But again, food was central to the grandness of the day, and once more, that was thanks to the wise planning and [literally] tasteful choices made by our Seattle sisters. The buffet spread’s main dish stars were ginger beef and sweet walnut prawns from our favorite local  Chinese restaurant, accompanied by a wide range of finger foods and sweets, many of them bought ready-made from various shops and stores. We had just about enough food on hand to feed 250 guests. So we kept up that family tradition, too. And we all left the tables full and fulfilled.

Who knows what we’ll get up to next summer. Only sure that it will include much eating and drinking. And probably lots of childish giggling and telling secrets, which I think are a mighty nice lagniappe for the whole meal, whatever it is.

Steaming along Toward the Holidays

I’m sure anyone can easily analyze me to bits for it, but my message today is simple. I made a wreath and I hung it up on the front door to send the message to you, one and all. It’s a holiday message that I think is worth decorating for, regardless of which is your own particular holiday or what the specific date on which it falls.photoThe medium for my message may be a little offbeat. Not everybody puts up a holiday wreath made under a hint of Steampunk influence, but that was my angle at the moment, mostly because I really like all the typical mad-scientist found-object quirky-mechanical fantasy junk that fills the Steampunk world. And I made a wreath because it was fun to do.photo montageAnd I did it all to say, in my own funny-yet-utterly-serious little way, that holidays of a great multitude of kinds please me. More than that, I wanted to say that I wish such sweet happiness to all of you who more properly ‘own’ these holidays. And today, what with the 25th of December being the biggest holiday I grew up knowing in my modest corner of the universe, I think it’s exactly the right time to wish all of you as much joy, contentment, hope and peace as you can possibly contain. Well, more–so there will be plenty to spill out onto all the others around you.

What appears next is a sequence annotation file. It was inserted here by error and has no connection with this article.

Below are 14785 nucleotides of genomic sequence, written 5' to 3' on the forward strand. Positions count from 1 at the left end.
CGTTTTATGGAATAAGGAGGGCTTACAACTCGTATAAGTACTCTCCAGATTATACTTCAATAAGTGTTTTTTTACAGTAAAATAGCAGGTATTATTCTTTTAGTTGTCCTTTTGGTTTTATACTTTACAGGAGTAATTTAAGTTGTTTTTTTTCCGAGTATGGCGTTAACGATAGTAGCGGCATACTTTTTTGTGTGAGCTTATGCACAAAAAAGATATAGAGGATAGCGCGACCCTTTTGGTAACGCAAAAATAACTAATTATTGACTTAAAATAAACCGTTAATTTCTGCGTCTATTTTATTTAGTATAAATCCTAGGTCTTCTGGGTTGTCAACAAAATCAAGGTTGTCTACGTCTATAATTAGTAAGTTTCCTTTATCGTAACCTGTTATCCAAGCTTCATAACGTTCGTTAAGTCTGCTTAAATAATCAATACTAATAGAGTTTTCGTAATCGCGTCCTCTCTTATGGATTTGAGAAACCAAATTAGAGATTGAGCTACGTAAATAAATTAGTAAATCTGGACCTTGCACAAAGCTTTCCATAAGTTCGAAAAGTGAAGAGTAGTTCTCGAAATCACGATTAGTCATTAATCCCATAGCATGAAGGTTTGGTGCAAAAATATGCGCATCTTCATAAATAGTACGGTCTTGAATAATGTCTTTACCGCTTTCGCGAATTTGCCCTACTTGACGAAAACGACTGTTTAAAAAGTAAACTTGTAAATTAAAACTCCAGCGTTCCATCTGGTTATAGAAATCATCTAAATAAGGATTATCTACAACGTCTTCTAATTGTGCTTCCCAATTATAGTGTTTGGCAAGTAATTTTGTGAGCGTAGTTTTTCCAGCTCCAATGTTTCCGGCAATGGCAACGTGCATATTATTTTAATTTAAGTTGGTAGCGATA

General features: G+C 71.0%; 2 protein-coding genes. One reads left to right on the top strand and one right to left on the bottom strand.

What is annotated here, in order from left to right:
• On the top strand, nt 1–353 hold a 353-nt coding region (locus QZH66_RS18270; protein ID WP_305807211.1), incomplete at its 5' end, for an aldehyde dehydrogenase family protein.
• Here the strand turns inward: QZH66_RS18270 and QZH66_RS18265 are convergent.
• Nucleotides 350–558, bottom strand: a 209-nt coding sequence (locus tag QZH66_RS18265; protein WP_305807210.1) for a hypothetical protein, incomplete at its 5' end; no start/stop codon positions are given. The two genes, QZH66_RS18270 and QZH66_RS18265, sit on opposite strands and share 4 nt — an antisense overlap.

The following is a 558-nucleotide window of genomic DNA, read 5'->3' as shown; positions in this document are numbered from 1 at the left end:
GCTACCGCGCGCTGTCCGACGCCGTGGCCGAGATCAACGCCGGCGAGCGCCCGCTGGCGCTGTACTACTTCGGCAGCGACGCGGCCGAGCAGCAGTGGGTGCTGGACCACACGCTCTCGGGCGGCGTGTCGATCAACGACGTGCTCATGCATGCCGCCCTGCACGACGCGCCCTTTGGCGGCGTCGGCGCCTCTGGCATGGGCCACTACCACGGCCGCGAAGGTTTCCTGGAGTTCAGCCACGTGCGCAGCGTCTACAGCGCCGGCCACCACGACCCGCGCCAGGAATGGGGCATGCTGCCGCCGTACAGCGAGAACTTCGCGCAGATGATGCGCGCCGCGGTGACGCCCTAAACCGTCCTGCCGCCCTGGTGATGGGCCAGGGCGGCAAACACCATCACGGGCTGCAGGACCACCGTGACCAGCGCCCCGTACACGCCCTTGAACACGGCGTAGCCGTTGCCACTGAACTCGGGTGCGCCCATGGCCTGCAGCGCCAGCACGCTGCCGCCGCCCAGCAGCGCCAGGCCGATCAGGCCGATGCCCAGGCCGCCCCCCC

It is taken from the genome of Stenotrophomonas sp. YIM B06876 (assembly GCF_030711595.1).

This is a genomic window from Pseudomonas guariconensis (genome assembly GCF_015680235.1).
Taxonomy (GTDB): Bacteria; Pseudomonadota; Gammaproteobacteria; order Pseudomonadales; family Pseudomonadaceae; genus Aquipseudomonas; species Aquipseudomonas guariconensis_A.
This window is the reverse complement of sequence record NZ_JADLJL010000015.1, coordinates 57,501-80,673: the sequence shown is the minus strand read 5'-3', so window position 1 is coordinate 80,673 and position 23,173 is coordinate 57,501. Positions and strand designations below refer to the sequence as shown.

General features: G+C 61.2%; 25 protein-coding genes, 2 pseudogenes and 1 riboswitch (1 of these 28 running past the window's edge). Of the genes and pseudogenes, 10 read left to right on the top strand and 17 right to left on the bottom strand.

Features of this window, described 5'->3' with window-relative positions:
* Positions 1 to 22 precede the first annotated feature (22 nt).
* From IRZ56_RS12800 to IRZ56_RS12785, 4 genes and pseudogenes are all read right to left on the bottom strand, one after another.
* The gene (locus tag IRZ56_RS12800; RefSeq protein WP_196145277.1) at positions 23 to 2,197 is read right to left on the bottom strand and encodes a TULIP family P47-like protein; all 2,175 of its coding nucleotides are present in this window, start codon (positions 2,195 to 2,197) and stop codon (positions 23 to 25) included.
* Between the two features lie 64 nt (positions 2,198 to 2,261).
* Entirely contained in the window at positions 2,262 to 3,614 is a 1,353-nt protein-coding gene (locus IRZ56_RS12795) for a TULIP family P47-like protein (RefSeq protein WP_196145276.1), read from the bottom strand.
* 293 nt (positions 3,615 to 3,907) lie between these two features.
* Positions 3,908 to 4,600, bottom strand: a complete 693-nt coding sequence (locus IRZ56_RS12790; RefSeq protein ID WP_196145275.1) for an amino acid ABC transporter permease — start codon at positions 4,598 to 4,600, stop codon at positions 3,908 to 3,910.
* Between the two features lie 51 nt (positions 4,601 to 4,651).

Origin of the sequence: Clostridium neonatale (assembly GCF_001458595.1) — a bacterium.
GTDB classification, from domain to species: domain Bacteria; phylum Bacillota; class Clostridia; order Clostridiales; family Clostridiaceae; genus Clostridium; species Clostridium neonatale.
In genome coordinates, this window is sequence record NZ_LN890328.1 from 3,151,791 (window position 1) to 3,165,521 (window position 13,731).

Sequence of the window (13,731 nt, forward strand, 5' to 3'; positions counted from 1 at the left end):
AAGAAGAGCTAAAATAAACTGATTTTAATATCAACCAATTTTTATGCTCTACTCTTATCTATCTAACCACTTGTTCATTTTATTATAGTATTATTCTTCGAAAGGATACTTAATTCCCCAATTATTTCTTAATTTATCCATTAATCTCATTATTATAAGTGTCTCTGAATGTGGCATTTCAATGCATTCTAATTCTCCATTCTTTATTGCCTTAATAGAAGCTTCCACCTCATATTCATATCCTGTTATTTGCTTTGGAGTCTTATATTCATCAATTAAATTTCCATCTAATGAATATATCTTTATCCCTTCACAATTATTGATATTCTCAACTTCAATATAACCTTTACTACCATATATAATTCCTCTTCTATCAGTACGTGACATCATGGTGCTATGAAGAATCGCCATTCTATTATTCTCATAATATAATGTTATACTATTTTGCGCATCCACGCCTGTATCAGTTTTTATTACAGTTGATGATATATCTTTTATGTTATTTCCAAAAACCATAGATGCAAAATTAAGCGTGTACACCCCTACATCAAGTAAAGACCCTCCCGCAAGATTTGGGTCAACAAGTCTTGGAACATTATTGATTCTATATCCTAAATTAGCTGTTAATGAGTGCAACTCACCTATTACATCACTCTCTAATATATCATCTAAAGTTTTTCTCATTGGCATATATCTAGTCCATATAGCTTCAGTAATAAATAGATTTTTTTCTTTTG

Foodie Tuesday: Season’s Eatings